getting started

Discussion in 'Reloading' started by Dead Beat, Mar 3, 2006.

  1. Dead Beat

    Dead Beat Well-Known Member

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    ok i have been thinking of getting into reloading what would be a ball park $ figure to get started are there any good books with info on getting started is there a package deal ? some were thanks
     
  2. lovdasnow

    lovdasnow Well-Known Member

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    Nov 13, 2005
    prices can vary depending on what you get, but you can buy one of the reloading kits in the $250-350 range. but then there are powders, primers, dyes, bullets, calipers, misc tools, manuals, etc, etc....

    I just started a couple months ago, and had the rockchucker kit from RCBS, but ended up selling everything but the press, and got the chargemaster powder measure combo.

    It's fun, but if you are doing it just to save money, it takes a little while to break even. It's a fun part of the hobby, I like to tinker though....

    good luck, check out ebay, there is a ton of good used reloading equipment on there.
     

  3. green 788

    green 788 Well-Known Member

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  4. Dead Beat

    Dead Beat Well-Known Member

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    im looking at it as more of whole part of hunting and shooting experience. not really the money part. i like to learn new thing's. i just dont want to buy something and then outgrow it in 6 months . i plan on doing this for awhile
     
  5. 41mag

    41mag Well-Known Member

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    Well, Green has it down pretty much to a shopping list there.

    My .02 are as follows,

    Depending on availability in the caliber, you might look into the Lee Collet dies. They have been reported here to produce quality ammo and they are very reasonable. Other than these I have had good luck using the Hornady Custom Grade New Dimension dies, as well as other name brands. The Hornady dies can also be upgraded cheaply and easily with a calibrated seating stem which has worked well for me and a couple of friends.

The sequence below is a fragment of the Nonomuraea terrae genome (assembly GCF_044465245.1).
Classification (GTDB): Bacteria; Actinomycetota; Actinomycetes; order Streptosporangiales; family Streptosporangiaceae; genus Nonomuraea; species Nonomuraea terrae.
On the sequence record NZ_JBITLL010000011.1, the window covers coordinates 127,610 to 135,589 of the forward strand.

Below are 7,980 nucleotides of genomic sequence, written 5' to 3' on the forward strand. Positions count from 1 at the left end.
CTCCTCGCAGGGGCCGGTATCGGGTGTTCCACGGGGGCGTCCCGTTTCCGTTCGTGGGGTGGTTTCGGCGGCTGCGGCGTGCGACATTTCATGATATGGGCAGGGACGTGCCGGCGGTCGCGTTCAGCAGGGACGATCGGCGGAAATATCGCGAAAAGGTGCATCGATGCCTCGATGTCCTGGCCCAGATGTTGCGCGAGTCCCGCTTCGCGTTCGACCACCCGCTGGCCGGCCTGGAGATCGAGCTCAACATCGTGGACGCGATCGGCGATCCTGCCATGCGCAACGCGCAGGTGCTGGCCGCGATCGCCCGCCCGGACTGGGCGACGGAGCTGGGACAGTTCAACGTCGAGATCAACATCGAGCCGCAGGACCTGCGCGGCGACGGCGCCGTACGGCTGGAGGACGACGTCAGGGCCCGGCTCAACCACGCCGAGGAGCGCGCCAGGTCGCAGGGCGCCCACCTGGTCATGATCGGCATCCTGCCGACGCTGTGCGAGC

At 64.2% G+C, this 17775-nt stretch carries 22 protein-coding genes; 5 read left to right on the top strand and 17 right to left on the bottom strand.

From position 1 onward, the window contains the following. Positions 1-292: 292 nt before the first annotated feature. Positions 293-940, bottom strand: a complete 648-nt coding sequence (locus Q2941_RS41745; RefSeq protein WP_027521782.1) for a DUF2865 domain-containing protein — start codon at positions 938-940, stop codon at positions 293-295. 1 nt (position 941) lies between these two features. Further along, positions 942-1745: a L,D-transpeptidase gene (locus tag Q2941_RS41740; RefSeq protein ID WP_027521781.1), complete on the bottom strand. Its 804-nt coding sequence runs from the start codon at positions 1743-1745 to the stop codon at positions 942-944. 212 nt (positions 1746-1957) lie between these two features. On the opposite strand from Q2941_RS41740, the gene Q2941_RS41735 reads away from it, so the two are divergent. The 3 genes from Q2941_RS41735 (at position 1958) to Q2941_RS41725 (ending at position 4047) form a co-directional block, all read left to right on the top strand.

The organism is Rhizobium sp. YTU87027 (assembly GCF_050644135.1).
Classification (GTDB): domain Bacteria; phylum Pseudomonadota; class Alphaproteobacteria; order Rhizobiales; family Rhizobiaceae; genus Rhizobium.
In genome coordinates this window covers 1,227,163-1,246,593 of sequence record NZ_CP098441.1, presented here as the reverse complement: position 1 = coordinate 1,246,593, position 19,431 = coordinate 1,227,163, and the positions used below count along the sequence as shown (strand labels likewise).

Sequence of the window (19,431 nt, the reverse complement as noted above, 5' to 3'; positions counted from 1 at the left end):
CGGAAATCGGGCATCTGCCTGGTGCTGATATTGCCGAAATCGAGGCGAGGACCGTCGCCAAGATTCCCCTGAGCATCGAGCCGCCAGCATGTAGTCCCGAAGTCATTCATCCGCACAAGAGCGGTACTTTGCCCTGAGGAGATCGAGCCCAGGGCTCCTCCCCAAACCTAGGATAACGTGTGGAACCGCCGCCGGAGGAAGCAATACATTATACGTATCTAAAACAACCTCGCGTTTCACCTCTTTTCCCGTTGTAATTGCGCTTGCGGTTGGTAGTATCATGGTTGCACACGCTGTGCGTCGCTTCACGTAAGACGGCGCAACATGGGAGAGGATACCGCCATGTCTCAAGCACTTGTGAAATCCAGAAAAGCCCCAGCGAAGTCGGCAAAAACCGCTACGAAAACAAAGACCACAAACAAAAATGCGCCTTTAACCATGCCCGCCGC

A good scale is obvious, and as mentioned the beam scales are easier to keep accurate and consistant.

    To this, I would also look into something like the Uni-Flow from RCBS or similar. Personally, I use this verses weighing out each individual charge more often than not. It only takes a little time with these type measures to get a constant charge, and they will handle most powders reasonably well.

    for what your looking at one of the Kits you mentioned would have everything to start you off just fine. As for the Ebay deals, yes you can find them, just be sure you think about the shipping on a press when making that great deal. I got one of the Reloader Special presses, for a great deal, till I found out that the shipping was more than the price I won it for. LOL

    For seating primers, it's hard to beat the hand prime units as mentioned. Which one is best? I guess it depends on the person squeezing the handle. I use the Lee, as it affords quick changing of calibers with the set of case holders which can be had for about $12. The one I have has worked flawlessly for over 10 years and loaded thousands of rounds.

    I have several of just about all of it. Of course, I also take stuff on the road with me to do load development in the field. THis is where the PArdner presses, hand primer, and Uni-flow really shine. I have a 3/8" x 4" flat bar about 14" long which will C-clamp onto just about anything. It has drilled and tapped holes to allow for the press to be mounted as well as the Uni-flow. Takes about 3 minutes to be set up and ready to load. Takes a little time at the house to weigh out the different charge weights on a scale and record the setting on the stem of the uni-flow, then your set to go. Set it at the lower end and increase by incremental turns of the stem. Load three or five rounds and shoot.

    For sizing lube, I asked several months ago about the most preferred and Imperial Sizing Wax was the most recommended. I picked up some and it is great stuff. Just a little on your fingers and rub the cases as you size them. Takes a time or two to get the amount right but once you got it things go fast.

    One last thing, be sure to get a stuck case extractor. You might not need it for three or four years, but eventually, it's going to happen. A case stuck in your sizing die shuts you down now and they just don't pop right out.

    Good luck in your decisions, and I hope that you find reloading to be as much fun and rewarding as I have. There is something special about producing your first sub-MOA group with your loads as well as taking your first game with them.
     
  6. Dead Beat

    Dead Beat Well-Known Member

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    Green outstanding info!! mike your last paragraph say it better than i could!! thanks alot guys